When you work at a law firm, people never ask you if you like it; they assume you don’t. But at any other job, people ask if you enjoy your job. And from my first few months, I was hesitant to answer the question because I already felt like I hated it. I wanted to give it a fair chance, but I couldn’t shake this uneasiness about my job. And then I figured it out.

Recently, I was reading Kevin Kelly’s Excellent Advice for Living: Wisdom I Wish I’d Known Earlier, and one piece of advice was my main takeaway from the whole situation:

Don’t ever work for someone you don’t want to become.

This should have been a big red flag in my job because I absolutely did not want my boss’ job and I absolutely did not want to become my boss. I also didn’t want to be any one in the management. I felt uneasy about the legal advice we gave. I was told constantly to limit my focus to the task at hand and not think about the practical consequences of the legal advice we gave. We were being admonished to use our creativity to interpret the law beyond any semblance of what the actual meaning of the law could have been. I didn’t feel like I was learning new things; I felt like I was regressing.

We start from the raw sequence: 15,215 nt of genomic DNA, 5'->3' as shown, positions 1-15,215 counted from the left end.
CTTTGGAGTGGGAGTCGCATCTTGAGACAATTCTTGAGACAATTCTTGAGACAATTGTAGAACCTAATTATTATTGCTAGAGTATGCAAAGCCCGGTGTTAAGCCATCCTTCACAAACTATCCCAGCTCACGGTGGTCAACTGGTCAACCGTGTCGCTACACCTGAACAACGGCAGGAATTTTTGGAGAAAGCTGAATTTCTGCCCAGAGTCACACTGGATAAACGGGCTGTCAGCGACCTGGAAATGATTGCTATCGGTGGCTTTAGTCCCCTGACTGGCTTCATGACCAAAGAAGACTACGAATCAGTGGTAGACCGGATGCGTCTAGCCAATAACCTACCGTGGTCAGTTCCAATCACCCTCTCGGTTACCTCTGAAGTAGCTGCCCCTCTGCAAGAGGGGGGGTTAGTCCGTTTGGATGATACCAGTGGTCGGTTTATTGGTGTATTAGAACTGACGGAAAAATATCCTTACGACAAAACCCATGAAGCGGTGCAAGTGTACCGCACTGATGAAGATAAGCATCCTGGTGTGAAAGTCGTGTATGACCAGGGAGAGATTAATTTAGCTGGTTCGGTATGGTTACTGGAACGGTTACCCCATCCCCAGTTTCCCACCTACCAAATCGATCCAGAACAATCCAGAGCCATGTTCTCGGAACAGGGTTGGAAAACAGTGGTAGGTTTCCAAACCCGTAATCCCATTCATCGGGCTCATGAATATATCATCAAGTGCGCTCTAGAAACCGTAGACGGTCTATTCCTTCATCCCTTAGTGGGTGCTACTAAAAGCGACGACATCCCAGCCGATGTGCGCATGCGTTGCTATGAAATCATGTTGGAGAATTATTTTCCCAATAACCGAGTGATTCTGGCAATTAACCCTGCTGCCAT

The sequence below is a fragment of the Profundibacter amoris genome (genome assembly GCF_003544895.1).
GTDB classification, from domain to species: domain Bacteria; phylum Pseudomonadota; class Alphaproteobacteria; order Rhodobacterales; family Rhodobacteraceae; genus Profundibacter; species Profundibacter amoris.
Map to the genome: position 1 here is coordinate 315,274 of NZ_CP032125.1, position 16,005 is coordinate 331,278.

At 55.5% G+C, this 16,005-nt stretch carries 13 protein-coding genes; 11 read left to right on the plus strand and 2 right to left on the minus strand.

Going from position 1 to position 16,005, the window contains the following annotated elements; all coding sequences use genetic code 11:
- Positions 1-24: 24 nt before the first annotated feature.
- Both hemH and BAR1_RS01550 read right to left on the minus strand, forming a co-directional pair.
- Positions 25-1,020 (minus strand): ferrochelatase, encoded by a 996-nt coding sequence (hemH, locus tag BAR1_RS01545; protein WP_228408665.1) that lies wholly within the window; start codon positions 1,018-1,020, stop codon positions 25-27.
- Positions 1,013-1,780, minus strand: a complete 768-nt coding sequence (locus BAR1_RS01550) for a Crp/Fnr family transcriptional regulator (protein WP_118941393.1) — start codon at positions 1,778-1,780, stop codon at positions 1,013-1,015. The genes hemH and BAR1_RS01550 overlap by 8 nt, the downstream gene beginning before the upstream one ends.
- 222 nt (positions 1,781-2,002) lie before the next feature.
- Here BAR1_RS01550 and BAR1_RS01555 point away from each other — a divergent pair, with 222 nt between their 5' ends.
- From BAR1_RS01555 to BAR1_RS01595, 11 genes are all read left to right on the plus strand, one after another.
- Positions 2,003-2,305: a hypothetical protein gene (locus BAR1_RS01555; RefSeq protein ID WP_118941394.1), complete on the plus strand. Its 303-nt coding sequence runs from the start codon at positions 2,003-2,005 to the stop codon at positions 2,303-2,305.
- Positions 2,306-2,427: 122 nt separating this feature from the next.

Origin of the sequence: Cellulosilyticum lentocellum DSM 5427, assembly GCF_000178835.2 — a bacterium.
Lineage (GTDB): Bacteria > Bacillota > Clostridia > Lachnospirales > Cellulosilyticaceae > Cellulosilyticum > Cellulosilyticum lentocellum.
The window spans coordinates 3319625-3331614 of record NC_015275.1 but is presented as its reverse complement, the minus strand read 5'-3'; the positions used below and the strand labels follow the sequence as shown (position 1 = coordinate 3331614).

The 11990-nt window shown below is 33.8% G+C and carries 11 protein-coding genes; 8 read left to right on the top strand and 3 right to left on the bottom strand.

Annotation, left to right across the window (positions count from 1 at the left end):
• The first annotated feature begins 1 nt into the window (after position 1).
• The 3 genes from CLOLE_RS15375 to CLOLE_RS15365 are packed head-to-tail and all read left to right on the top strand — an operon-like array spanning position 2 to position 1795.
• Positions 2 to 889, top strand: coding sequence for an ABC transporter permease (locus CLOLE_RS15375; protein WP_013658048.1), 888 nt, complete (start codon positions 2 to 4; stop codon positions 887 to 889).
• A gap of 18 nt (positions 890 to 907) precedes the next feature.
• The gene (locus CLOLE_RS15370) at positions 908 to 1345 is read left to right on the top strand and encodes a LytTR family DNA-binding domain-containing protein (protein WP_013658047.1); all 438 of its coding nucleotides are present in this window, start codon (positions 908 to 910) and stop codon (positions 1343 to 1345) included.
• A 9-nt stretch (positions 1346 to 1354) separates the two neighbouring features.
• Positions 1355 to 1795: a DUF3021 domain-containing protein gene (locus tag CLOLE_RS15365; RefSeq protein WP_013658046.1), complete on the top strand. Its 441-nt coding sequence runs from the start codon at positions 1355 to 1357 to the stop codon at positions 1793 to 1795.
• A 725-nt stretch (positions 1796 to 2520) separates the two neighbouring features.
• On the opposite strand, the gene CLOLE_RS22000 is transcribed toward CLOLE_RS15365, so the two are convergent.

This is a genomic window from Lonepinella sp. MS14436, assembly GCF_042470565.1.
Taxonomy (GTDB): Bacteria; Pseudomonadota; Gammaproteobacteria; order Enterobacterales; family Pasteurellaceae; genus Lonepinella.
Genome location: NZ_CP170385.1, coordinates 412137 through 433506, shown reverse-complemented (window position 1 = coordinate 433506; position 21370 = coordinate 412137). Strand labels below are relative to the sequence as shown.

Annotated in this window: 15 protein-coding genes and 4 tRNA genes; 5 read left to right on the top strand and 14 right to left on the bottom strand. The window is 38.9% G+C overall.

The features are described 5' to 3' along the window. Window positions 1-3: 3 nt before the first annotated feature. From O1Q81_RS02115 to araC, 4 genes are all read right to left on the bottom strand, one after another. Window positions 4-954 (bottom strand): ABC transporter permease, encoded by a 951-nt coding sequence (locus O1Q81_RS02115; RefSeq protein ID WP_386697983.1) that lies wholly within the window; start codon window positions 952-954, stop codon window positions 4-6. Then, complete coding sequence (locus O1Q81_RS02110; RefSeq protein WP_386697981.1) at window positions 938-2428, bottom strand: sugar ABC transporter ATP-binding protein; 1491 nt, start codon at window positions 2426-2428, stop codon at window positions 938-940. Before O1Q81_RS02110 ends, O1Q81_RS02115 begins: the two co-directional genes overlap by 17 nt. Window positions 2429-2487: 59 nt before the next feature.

I remember talking to someone once who thought the working for the Department of Defense was unethical. While I did not agree with this thought, what was most surprising to me was that this person actually worked for the Department of Defense. I thought to myself, I would never want to work for one minute in a job that I thought was unethical. I was so pious back then. But it’s so easy to let your values slip.

The Jobs and People You Should Avoid